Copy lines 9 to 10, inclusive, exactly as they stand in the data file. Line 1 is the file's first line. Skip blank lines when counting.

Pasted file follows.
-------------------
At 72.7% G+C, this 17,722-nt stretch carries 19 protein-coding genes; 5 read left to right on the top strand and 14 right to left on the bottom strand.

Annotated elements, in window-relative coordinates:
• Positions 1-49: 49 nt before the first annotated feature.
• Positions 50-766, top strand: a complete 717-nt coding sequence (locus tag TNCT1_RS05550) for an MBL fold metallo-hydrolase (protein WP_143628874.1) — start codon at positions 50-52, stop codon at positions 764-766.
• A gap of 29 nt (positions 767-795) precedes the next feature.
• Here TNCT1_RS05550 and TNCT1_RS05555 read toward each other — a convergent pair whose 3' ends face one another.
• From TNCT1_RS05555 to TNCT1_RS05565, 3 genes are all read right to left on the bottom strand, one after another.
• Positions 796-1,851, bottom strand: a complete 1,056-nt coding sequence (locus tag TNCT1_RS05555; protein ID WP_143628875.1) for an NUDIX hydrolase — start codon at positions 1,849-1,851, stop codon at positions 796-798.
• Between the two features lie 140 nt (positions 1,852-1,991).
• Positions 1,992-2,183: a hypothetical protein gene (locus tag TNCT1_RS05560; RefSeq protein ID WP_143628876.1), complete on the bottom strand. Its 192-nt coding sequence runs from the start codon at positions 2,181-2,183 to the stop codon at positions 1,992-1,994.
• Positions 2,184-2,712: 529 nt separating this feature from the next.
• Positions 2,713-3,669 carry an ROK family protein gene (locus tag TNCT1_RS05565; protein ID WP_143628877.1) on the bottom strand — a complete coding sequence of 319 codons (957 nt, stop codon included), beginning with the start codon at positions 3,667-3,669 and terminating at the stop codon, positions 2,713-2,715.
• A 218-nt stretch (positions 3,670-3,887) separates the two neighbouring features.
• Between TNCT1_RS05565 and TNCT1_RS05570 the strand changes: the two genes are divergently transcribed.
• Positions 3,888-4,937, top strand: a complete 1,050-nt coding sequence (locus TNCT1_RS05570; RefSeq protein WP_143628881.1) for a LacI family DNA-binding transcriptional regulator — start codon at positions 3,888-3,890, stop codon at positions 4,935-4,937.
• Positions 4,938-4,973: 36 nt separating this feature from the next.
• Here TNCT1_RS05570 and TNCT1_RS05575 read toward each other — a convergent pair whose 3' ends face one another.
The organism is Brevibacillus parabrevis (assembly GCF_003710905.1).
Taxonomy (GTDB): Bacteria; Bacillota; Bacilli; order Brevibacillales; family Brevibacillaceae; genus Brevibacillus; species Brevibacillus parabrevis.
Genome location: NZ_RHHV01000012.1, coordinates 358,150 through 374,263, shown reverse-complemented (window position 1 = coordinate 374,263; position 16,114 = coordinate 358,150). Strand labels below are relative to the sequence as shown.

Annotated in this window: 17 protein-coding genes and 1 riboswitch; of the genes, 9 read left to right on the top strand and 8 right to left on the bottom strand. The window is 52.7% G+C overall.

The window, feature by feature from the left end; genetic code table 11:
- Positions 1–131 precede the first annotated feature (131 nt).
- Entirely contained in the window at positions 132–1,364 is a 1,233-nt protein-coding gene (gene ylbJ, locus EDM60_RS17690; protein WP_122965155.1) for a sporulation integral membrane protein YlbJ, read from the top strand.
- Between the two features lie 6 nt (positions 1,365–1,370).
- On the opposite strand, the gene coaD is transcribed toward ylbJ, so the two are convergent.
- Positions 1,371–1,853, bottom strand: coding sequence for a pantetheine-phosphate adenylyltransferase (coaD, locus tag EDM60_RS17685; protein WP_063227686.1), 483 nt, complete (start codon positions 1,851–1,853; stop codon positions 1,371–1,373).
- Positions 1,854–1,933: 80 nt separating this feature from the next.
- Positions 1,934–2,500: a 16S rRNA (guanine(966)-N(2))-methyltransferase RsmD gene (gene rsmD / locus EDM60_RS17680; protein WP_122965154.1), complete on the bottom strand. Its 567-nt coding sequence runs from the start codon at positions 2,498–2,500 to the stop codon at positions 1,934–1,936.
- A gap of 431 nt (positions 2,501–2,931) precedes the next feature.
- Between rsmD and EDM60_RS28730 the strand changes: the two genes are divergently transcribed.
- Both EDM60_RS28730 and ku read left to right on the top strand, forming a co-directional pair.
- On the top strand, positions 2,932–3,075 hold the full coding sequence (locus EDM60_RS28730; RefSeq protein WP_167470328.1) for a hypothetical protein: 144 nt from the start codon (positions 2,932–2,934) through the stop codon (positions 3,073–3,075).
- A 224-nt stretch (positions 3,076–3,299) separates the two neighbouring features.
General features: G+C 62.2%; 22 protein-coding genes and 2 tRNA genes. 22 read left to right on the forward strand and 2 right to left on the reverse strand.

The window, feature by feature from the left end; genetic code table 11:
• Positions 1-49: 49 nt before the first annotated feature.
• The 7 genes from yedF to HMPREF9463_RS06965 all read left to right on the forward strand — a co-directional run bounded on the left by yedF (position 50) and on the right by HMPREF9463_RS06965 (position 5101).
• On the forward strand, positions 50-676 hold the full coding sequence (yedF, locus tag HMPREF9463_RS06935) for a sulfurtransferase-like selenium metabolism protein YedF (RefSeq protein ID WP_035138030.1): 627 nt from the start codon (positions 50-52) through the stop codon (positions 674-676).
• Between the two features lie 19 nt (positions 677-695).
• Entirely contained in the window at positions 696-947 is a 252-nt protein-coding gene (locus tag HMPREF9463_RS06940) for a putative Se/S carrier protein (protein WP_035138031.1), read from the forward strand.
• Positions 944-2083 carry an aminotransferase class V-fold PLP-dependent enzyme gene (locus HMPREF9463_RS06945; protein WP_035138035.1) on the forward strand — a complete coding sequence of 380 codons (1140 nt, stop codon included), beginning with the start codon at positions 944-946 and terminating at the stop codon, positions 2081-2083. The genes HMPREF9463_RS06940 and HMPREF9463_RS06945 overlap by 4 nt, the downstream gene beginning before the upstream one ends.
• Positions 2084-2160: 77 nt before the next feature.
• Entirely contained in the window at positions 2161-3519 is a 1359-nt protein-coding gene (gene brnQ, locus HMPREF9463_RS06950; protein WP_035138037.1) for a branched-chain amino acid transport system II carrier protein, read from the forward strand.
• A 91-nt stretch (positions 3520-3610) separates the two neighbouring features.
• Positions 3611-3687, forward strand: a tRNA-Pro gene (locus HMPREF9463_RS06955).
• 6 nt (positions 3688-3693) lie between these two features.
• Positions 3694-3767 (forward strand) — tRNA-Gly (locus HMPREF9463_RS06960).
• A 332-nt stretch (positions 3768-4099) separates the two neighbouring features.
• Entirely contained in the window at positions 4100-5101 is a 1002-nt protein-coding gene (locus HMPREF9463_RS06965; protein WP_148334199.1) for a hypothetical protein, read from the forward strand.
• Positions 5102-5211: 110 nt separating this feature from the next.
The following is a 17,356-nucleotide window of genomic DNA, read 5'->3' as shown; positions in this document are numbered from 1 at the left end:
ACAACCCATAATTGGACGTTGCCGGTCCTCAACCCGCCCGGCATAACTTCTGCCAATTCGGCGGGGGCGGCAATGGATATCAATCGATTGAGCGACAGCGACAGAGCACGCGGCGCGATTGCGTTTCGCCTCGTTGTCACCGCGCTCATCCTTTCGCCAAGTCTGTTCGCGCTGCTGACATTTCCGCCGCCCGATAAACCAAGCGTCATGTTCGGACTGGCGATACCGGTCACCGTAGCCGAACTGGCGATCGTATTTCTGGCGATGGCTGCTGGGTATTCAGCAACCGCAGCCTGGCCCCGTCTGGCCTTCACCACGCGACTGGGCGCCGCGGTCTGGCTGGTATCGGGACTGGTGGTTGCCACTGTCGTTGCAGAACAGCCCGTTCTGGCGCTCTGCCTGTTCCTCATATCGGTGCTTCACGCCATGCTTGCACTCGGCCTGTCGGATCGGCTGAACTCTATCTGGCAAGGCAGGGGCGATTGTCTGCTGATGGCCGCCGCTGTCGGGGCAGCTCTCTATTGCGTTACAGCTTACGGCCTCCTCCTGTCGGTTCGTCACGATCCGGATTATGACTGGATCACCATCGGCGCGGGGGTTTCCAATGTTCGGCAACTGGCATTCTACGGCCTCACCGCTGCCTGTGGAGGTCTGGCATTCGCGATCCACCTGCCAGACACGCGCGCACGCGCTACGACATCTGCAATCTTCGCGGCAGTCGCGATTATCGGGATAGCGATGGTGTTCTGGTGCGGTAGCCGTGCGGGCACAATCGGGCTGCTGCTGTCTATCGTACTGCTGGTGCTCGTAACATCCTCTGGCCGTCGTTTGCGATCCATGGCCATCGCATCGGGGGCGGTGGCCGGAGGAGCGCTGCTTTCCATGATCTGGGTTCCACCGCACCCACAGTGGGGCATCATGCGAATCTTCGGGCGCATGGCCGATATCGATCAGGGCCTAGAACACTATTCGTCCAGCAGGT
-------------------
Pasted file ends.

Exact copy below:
• Between the two features lie 140 nt (positions 1,852-1,991).
• Positions 1,992-2,183: a hypothetical protein gene (locus tag TNCT1_RS05560; RefSeq protein ID WP_143628876.1), complete on the bottom strand. Its 192-nt coding sequence runs from the start codon at positions 2,181-2,183 to the stop codon at positions 1,992-1,994.